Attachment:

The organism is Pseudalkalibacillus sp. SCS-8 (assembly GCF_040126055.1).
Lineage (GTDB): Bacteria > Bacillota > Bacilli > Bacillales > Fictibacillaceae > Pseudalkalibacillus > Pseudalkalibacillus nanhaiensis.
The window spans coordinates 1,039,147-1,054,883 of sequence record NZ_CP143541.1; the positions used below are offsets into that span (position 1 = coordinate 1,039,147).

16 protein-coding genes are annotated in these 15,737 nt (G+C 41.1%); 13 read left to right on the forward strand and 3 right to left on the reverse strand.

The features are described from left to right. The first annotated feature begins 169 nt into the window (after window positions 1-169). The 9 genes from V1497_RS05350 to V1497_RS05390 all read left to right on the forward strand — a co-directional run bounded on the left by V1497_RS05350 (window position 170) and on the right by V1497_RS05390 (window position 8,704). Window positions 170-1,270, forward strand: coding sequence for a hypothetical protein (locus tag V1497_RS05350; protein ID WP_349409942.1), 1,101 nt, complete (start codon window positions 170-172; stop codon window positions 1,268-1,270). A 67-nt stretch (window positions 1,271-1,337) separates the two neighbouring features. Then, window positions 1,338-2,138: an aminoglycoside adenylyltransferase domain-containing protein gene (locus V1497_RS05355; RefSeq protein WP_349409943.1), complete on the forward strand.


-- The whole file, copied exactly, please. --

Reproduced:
The organism is Pseudalkalibacillus sp. SCS-8 (assembly GCF_040126055.1).
Lineage (GTDB): Bacteria > Bacillota > Bacilli > Bacillales > Fictibacillaceae > Pseudalkalibacillus > Pseudalkalibacillus nanhaiensis.
The window spans coordinates 1,039,147-1,054,883 of sequence record NZ_CP143541.1; the positions used below are offsets into that span (position 1 = coordinate 1,039,147).

16 protein-coding genes are annotated in these 15,737 nt (G+C 41.1%); 13 read left to right on the forward strand and 3 right to left on the reverse strand.

The features are described from left to right. The first annotated feature begins 169 nt into the window (after window positions 1-169). The 9 genes from V1497_RS05350 to V1497_RS05390 all read left to right on the forward strand — a co-directional run bounded on the left by V1497_RS05350 (window position 170) and on the right by V1497_RS05390 (window position 8,704). Window positions 170-1,270, forward strand: coding sequence for a hypothetical protein (locus tag V1497_RS05350; protein ID WP_349409942.1), 1,101 nt, complete (start codon window positions 170-172; stop codon window positions 1,268-1,270). A 67-nt stretch (window positions 1,271-1,337) separates the two neighbouring features. Then, window positions 1,338-2,138: an aminoglycoside adenylyltransferase domain-containing protein gene (locus V1497_RS05355; RefSeq protein WP_349409943.1), complete on the forward strand.